For four glorious hours, Moe’s Southwest Grill was the burrito king.
While every Chipotle in the country closed its doors Monday from 11 a.m. to 3 p.m. for a company-wide food safety meeting in response to its recent E. coli outbreaks, the smaller, queso-serving casual Mexican chain celebrated its day in the limelight.
While Chipotle was still mid-meeting, the official Moe’s account fired off a pointed tweet: “We’re open all day February 8th,” accompanied by a video of a man in a burrito costume playing a guitar bearing the dubious pun “Guac N’ Roll.” (Earlier in the day, the mascot could be seen doing pushups, preparing for his 15 minutes of fame).
The Chipotle competitor also took out a full-page newspaper ad reading “We’re Open Especially on February 8th” to advertise its “Rebound Burrito” promotion—a buy one, get one free coupon that hopefully suggests “Here’s to Moving On.”
Chipotle also tried to make light of its own brief closure by inviting customers to text “Raincheck” for a free burrito. Their corporate Twitter account, which went eerily silent in the early days of the food-safety crisis, worked double time telling followers that they’d be open in just a few more hours.
Eager not to be forgotten, Qdoba took advantage of Chipotle’s closure to start offering customers an unspecified “lunch offer” via Twitter direct message.
In short, it was the spectacular food fight we all knew was coming when Chipotle announced they would be taking a single lunch off for a food-safety meetup.
Whatever value Chipotle’s widely publicized food-safety meeting held for its employees, over 50,000 of whom reported watched it live via broadcast, it may not have been the faith-restoring PR initiative the company hoped for.
For one, the food safety meeting lasted just over an hour and a half despite the four-hour company-wide closure. And despite advance reports that concerned customers would be able to eavesdrop on the meeting through Twitter’s live-streaming app Periscope, Chipotle only publicly broadcast a minute and a half of co-CEO Steve Ells discussing a local grower-support initiative.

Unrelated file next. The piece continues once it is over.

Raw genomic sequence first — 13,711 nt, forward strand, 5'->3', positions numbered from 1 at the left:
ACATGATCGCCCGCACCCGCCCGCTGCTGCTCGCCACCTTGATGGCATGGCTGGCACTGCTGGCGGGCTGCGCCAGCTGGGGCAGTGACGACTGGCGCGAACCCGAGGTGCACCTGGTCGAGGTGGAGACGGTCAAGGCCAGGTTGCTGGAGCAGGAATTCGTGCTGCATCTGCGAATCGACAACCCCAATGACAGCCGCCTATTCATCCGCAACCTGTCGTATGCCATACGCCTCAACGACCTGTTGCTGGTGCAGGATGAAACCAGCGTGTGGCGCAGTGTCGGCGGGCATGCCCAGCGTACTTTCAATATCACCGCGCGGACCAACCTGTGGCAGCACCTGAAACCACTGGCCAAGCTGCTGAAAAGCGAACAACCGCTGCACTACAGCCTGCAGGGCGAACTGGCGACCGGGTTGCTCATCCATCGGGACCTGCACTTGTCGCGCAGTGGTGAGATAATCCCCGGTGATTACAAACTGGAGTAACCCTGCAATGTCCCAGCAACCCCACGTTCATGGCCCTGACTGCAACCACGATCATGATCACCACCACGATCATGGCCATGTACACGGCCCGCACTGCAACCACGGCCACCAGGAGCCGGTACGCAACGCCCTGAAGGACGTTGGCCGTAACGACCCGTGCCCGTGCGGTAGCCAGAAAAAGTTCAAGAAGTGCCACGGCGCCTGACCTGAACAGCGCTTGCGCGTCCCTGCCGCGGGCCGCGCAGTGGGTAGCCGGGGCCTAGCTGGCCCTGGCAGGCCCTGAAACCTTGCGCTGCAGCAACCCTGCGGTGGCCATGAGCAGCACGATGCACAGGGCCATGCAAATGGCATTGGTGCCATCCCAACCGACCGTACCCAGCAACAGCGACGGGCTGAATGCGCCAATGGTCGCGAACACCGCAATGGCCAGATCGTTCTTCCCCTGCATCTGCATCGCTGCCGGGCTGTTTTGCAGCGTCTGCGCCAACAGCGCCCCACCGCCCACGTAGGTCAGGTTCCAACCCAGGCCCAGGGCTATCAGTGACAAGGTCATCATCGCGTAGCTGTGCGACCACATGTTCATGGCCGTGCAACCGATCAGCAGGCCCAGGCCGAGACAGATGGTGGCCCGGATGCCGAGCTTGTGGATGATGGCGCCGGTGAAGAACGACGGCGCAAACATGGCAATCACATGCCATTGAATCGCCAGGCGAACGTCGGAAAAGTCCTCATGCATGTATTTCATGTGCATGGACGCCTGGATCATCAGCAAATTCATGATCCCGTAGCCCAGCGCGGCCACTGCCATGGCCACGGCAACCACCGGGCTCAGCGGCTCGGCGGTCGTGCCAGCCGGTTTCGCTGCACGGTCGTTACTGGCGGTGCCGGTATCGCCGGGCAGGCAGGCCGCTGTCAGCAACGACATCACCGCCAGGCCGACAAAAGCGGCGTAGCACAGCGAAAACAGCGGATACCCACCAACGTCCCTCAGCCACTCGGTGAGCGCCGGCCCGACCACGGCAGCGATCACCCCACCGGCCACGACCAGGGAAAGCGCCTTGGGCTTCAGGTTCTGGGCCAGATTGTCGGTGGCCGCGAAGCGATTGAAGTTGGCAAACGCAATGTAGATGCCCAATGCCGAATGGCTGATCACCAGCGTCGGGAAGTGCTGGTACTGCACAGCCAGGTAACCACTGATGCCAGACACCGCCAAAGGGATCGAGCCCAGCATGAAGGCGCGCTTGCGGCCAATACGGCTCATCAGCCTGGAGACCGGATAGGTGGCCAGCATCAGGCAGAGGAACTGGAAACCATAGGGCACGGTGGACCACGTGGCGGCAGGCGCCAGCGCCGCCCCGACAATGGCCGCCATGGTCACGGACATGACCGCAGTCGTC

Chipotle’s chief creative and development officer Mark Crumpacker had previously promised “a detailed story about what happened.” Judging from the meeting, however, that story may never be told.
In an excerpt of the meeting that Chipotle provided to The Daily Beast, Co-CEO Monty Moran said, “While we did extensive testing and research to find out which ingredient may have been contaminated with E. coli, we still do not know for sure what it was, and we probably never will know.”
The CDC has previously told The Daily Beast that the agency “may never be able to identify or pinpoint a specific food source from the restaurant” that led to the E. coli outbreaks, which affected at least 60 people in 14 states, leading to 22 hospitalizations. The CDC has since stated that the Chipotle outbreaks “appear to be over,” with the most recent illness reported on Dec. 1, 2015.
In lieu of providing new information about the E. coli outbreaks, Ells once again apologized for them and pledged that the company is taking steps to prevent future cases of foodborne illness.
Chipotle has since implemented a new food-safety program, that includes more rigorous testing, preparing some produce in central kitchens, blanching certain ingredients to kill germs, and changing its marinating techniques for steak and chicken. In addition to this program, Ells announced Monday that the company would invest up to $10 million to help the chain’s local suppliers meet food-safety standards.
Whether those new initiatives can save the ailing king of casual Mexican is another story. Chipotle’s tumbling stock took an upward turn in early February after the CDC’s announcement that the crisis “appear[s] to be over,” but investors remain cautious.
Meanwhile, judging from their handling of Monday’s closure, fast Mexican competitors are eager to dance on Chipotle’s grave should the company fail to rally.
Thanks to Moe’s, we know that there is at least one man out there in a sweaty burrito suit, watching the stock exchange, hoping that his lucky break can keep up.